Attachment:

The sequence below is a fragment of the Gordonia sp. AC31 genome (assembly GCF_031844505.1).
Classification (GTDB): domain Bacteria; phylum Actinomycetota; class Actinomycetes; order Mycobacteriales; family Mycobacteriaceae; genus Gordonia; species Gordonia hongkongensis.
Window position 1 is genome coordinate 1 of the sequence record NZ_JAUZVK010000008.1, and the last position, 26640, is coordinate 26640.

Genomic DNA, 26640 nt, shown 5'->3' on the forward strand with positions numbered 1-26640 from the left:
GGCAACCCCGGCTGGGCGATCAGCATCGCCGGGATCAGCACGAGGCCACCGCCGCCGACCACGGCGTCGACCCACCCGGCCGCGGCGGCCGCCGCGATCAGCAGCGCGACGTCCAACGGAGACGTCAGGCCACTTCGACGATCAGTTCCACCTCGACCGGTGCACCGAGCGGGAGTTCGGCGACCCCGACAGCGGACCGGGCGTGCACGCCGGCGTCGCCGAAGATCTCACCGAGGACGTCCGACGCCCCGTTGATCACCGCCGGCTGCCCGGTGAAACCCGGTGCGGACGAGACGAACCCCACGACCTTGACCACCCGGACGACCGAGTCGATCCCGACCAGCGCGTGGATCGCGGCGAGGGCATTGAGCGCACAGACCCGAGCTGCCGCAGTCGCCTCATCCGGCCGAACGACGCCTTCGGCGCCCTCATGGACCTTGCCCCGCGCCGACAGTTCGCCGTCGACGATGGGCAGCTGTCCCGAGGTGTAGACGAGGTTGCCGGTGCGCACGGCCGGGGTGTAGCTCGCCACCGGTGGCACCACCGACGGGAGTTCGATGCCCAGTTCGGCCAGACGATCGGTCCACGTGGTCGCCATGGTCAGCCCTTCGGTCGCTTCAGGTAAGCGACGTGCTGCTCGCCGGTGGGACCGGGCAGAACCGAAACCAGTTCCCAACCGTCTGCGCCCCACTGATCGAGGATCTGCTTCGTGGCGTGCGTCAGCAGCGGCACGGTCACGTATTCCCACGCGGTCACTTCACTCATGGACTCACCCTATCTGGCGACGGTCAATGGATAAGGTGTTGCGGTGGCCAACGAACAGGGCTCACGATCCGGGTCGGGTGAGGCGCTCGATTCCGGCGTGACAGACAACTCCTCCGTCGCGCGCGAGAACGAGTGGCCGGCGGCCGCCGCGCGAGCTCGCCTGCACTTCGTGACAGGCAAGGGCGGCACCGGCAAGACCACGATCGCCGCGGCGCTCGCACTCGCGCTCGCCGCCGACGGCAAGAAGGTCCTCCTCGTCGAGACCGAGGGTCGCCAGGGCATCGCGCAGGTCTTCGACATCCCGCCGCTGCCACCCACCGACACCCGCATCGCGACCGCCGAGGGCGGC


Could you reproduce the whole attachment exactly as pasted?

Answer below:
The sequence below is a fragment of the Gordonia sp. AC31 genome (assembly GCF_031844505.1).
Classification (GTDB): domain Bacteria; phylum Actinomycetota; class Actinomycetes; order Mycobacteriales; family Mycobacteriaceae; genus Gordonia; species Gordonia hongkongensis.
Window position 1 is genome coordinate 1 of the sequence record NZ_JAUZVK010000008.1, and the last position, 26640, is coordinate 26640.

Genomic DNA, 26640 nt, shown 5'->3' on the forward strand with positions numbered 1-26640 from the left:
GGCAACCCCGGCTGGGCGATCAGCATCGCCGGGATCAGCACGAGGCCACCGCCGCCGACCACGGCGTCGACCCACCCGGCCGCGGCGGCCGCCGCGATCAGCAGCGCGACGTCCAACGGAGACGTCAGGCCACTTCGACGATCAGTTCCACCTCGACCGGTGCACCGAGCGGGAGTTCGGCGACCCCGACAGCGGACCGGGCGTGCACGCCGGCGTCGCCGAAGATCTCACCGAGGACGTCCGACGCCCCGTTGATCACCGCCGGCTGCCCGGTGAAACCCGGTGCGGACGAGACGAACCCCACGACCTTGACCACCCGGACGACCGAGTCGATCCCGACCAGCGCGTGGATCGCGGCGAGGGCATTGAGCGCACAGACCCGAGCTGCCGCAGTCGCCTCATCCGGCCGAACGACGCCTTCGGCGCCCTCATGGACCTTGCCCCGCGCCGACAGTTCGCCGTCGACGATGGGCAGCTGTCCCGAGGTGTAGACGAGGTTGCCGGTGCGCACGGCCGGGGTGTAGCTCGCCACCGGTGGCACCACCGACGGGAGTTCGATGCCCAGTTCGGCCAGACGATCGGTCCACGTGGTCGCCATGGTCAGCCCTTCGGTCGCTTCAGGTAAGCGACGTGCTGCTCGCCGGTGGGACCGGGCAGAACCGAAACCAGTTCCCAACCGTCTGCGCCCCACTGATCGAGGATCTGCTTCGTGGCGTGCGTCAGCAGCGGCACGGTCACGTATTCCCACGCGGTCACTTCACTCATGGACTCACCCTATCTGGCGACGGTCAATGGATAAGGTGTTGCGGTGGCCAACGAACAGGGCTCACGATCCGGGTCGGGTGAGGCGCTCGATTCCGGCGTGACAGACAACTCCTCCGTCGCGCGCGAGAACGAGTGGCCGGCGGCCGCCGCGCGAGCTCGCCTGCACTTCGTGACAGGCAAGGGCGGCACCGGCAAGACCACGATCGCCGCGGCGCTCGCACTCGCGCTCGCCGCCGACGGCAAGAAGGTCCTCCTCGTCGAGACCGAGGGTCGCCAGGGCATCGCGCAGGTCTTCGACATCCCGCCGCTGCCACCCACCGACACCCGCATCGCGACCGCCGAGGGCGGC